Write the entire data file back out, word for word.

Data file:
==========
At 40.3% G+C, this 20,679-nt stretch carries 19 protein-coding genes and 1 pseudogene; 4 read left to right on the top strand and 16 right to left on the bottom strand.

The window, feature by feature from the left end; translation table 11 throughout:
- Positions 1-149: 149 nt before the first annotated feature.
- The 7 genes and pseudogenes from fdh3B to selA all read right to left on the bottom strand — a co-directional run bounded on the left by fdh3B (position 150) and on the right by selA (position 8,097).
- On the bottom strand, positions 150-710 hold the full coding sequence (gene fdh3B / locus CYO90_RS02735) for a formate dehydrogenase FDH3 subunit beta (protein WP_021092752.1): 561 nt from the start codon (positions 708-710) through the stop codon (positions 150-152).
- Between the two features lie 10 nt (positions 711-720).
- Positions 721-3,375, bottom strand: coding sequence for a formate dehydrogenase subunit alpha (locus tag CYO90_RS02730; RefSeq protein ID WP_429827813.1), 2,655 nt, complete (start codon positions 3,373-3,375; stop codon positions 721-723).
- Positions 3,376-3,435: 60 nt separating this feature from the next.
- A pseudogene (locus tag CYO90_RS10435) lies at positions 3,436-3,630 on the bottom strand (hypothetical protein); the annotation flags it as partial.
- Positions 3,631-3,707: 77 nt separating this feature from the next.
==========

At 40.3% G+C, this 20,679-nt stretch carries 19 protein-coding genes and 1 pseudogene; 4 read left to right on the top strand and 16 right to left on the bottom strand.

The window, feature by feature from the left end; translation table 11 throughout:
- Positions 1-149: 149 nt before the first annotated feature.
- The 7 genes and pseudogenes from fdh3B to selA all read right to left on the bottom strand — a co-directional run bounded on the left by fdh3B (position 150) and on the right by selA (position 8,097).
- On the bottom strand, positions 150-710 hold the full coding sequence (gene fdh3B / locus CYO90_RS02735) for a formate dehydrogenase FDH3 subunit beta (protein WP_021092752.1): 561 nt from the start codon (positions 708-710) through the stop codon (positions 150-152).
- Between the two features lie 10 nt (positions 711-720).
- Positions 721-3,375, bottom strand: coding sequence for a formate dehydrogenase subunit alpha (locus tag CYO90_RS02730; RefSeq protein ID WP_429827813.1), 2,655 nt, complete (start codon positions 3,373-3,375; stop codon positions 721-723).
- Positions 3,376-3,435: 60 nt separating this feature from the next.
- A pseudogene (locus tag CYO90_RS10435) lies at positions 3,436-3,630 on the bottom strand (hypothetical protein); the annotation flags it as partial.
- Positions 3,631-3,707: 77 nt separating this feature from the next.